Here are some pics.

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  4. #19

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    Re: Grease for polisher

    JustJesus- Huh, that *did* look really nasty in there! Guess it`s a good thing you opened it up and regreased it.

  5. #20

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    Re: Grease for polisher

    I think my 7424 Porter Cable need to be greased.

    Would Valvoline semi synthetic grease work?

  6. #21
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    Re: Grease for polisher

    Quote Originally Posted by Accumulator View Post
    JustJesus- Huh, that *did* look really nasty in there! Guess it`s a good thing you opened it up and regreased it.
    My mistake for not making it clear. Only that one bit looked nasty. The "clean" grease is from the factory. I hadn`t regreased it yet.

    Last night, I finished taking it apart. I kind of regret it now! Removing so much of that good grease, only to apply more good grease?

    Okay okay. In all fairness to myself, I figured I`ll try out the process on my cheapest polisher, the PC, before attempting to do it on my Flex 3401.
    That, and since I started, I kind of wanted to finish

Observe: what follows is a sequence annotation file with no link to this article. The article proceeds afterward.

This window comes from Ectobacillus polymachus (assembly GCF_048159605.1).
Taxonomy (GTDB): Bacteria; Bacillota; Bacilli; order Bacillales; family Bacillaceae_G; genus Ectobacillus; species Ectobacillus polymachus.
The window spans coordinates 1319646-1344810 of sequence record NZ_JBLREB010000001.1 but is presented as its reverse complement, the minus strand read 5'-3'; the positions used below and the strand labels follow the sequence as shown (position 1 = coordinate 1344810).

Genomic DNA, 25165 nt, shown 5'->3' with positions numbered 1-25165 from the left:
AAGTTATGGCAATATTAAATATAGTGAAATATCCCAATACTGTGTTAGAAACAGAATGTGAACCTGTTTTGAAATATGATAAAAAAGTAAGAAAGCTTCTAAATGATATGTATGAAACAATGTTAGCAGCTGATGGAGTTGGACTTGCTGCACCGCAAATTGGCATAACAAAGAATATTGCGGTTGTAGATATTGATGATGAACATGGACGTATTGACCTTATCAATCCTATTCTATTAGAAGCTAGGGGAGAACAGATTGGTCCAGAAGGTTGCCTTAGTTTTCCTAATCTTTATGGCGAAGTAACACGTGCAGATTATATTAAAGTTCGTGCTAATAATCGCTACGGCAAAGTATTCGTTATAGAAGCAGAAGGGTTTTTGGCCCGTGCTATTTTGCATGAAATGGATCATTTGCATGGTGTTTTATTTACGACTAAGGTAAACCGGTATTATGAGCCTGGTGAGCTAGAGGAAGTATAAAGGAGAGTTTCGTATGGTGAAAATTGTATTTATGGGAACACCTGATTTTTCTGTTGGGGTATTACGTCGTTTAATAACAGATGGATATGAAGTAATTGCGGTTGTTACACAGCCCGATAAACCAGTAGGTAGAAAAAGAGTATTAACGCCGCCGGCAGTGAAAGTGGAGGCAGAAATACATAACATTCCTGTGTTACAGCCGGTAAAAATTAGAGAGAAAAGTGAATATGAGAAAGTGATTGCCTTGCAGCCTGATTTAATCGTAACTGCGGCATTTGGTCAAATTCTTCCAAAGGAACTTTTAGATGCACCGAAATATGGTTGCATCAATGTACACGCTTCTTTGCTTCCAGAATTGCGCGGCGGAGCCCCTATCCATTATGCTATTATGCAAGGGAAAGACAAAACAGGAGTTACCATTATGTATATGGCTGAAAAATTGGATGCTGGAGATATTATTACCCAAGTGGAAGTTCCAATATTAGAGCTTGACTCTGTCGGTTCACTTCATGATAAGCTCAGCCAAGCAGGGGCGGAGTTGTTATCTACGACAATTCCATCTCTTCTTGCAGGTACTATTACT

Tonight, if all goes according to plan, I`ll add the new grease. The parts were cleaned last nigh, and just awaiting the new stuff.

    Wish me luck
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  7. #22

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    Re: Grease for polisher

    Quote Originally Posted by JustJesus View Post
    .. I figured I`ll try out the process on my cheapest polisher, the PC, before attempting to do it on my Flex 3401.
    Why are you regreasing your Flex 3401? All I`ve ever done to mine is the rare (maybe three times total) reoiling of that felt-like ring behind the plate.

  8. #23
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    Re: Grease for polisher

    Quote Originally Posted by Accumulator View Post
    Why are you regreasing your Flex 3401? All I`ve ever done to mine is the rare (maybe three times total) reoiling of that felt-like ring behind the plate.
    it`s for the used model I bought, my second 3401.